Miami Marlins: Derek Jeter’s treatment of Jeff Conine is reprehensible

Jeff Conine is a big reason the Marlins have a fan base, and Derek Jeter needs to treat him accordingly

The beginning of Derek Jeter’s tenure as the face of the new Miami Marlins ownership is off to a rocky start. Per a report from Barry Jackson of The Miami Herald, special assistant Jeff Conine, who was also a popular outfielder for the team for years, is leaving his position after Jeter and his group offered him a lesser role at a significant pay decrease.

Conine did not mince words when announcing his decision to leave the franchise he helped win World Series titles in 1997 and 2003.

“To say I’m disappointed that I won’t have a role in this organization, yeah, I’m disappointed,” Conine told the Miami Herald on Thursday.

“I spent 7½ years as a player and the last nine years as someone working with the organization,” Conine said, according to the Herald. “I’ve always considered myself a Marlin. I’m a member of this community. I want to see them win again. I want to see them get back to the World Series and the playoffs.”

An icon disrespected

To say Conine is being disrespected would be an understatement. This is someone who had not one but two different stints with the team, each of which featured a run to the World Series against all odds. In fact, it was Conine’s sacrifice fly in the infamous Game 6 of the 2003 NLCS against the Chicago Cubs that gave the then-Florida Marlins a lead they would never relinquish en route to their stunning World Series victory over the favored New York Yankees.

And that’s just a small piece of what Jeff Conine did in a Marlins uniform. In the team’s inaugural season in 1993, as a 27-year-old rookie, he hit .292 with 12 home runs and 79 RBI and appeared in 162 games, finishing third in NL Rookie of the Year voting behind future Hall of Famer Mike Piazza and Atlanta Braves stud reliever Greg McMichael.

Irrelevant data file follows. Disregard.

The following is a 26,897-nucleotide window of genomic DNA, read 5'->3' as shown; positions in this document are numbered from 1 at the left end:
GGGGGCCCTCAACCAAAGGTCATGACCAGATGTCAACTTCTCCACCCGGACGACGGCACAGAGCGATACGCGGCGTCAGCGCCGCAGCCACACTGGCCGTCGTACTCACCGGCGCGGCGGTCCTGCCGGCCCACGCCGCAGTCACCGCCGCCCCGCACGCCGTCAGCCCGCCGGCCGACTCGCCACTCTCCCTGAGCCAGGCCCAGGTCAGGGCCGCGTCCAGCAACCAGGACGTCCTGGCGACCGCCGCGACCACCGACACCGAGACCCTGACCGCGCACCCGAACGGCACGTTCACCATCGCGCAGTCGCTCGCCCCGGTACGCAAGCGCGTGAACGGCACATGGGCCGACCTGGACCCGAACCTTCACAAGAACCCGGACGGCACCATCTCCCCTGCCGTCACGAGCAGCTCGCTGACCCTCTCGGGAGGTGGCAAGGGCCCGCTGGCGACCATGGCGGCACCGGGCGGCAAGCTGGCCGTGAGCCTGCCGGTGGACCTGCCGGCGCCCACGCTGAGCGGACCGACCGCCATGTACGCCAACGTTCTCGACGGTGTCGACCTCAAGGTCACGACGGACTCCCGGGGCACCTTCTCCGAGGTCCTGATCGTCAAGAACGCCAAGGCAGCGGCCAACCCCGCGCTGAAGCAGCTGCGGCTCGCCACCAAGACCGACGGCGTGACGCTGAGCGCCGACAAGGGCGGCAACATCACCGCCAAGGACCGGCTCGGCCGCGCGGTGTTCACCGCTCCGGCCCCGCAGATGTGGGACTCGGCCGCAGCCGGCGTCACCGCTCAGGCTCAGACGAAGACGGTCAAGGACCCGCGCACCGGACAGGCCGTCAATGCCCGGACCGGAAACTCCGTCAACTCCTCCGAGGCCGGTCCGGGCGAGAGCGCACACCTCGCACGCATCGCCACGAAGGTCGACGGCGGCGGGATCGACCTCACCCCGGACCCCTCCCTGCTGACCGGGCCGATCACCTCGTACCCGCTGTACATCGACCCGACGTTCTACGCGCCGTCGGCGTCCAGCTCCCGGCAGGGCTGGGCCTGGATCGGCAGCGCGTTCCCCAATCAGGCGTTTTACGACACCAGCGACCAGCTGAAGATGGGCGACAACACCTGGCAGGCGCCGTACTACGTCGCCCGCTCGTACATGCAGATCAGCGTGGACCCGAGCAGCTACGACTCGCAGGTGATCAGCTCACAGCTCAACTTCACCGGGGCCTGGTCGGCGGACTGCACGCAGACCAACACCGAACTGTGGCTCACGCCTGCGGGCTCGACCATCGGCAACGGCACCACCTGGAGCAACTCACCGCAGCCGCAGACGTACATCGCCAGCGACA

Conine would bat .319 the following year and make his first NL All-Star team. He would make the team again in 1995 and his solo home run in the eighth inning proved to be the game-winner in the National League's 3-2 victory.

Even though Conine fell victim to the Marlins' fire sale after the 1997 championship season and spent time with the Kansas City Royals and Baltimore Orioles, he still found his way back to the Sunshine State via a late-season trade and played a key role during the team's 2003 championship run.

Conine would leave the Marlins again following the 2005 season and bounce around for a few more years before signing a one-day deal to retire with the Marlins in 2008, so it's clear just how much the man loved the franchise. He gave his heart and soul to the team, so it's only natural he would remain with the Marlins as a special assistant.

Jeter's rocky start

The sad part is that Jeter's disrespect of Jeff Conine is only the tip of the iceberg in terms of his rocky start as a new MLB owner. It was reported back in September that Jeter wanted to fire not only Conine but also special assistants Tony Perez, Jack McKeon, and Andre Dawson, each of whom has special ties to the Marlins.

Perez is a Hall of Famer who managed the Marlins for most of the 2001 season, Dawson spent the last two years of his Hall of Fame career in a Marlins uniform, and McKeon was the skipper of the 2003 team that won the World Series. Yes, a new owner will want to clean house upon taking over, but the fact that Jeter backpedaled firing these three after news of his wanting to do so broke shows just how respected they are in the Marlins community.

Look, I get it. The title of "special assistant" in baseball is vague and often only serves for appearances' sake. Though Conine may have had a hand in developing players and weighed in on roster decisions along with Perez, McKeon, and Dawson, it's not as though the Marlins' performance on the field was largely due to their collective presence in the front office.

That said, the fact that Conine's departure is because of a disagreement with Jeter over role and money, particularly after the departure of notorious penny-pinching owner Jeffrey Loria, is despicable. This is an owner who spent his entire career playing for the New York Yankees, a franchise that annually recognizes both its legends and fan favorites with Old Timer's Day. It doesn't matter if a player was a Hall of Famer or just a scrappy role player; they get their due attention on this day as the fans watch and applaud them.

If the Marlins held such an event, Jeff Conine would definitely receive the grandest ovation of them all. 

But that's all out the window right now, and the reason is named Derek Jeter.

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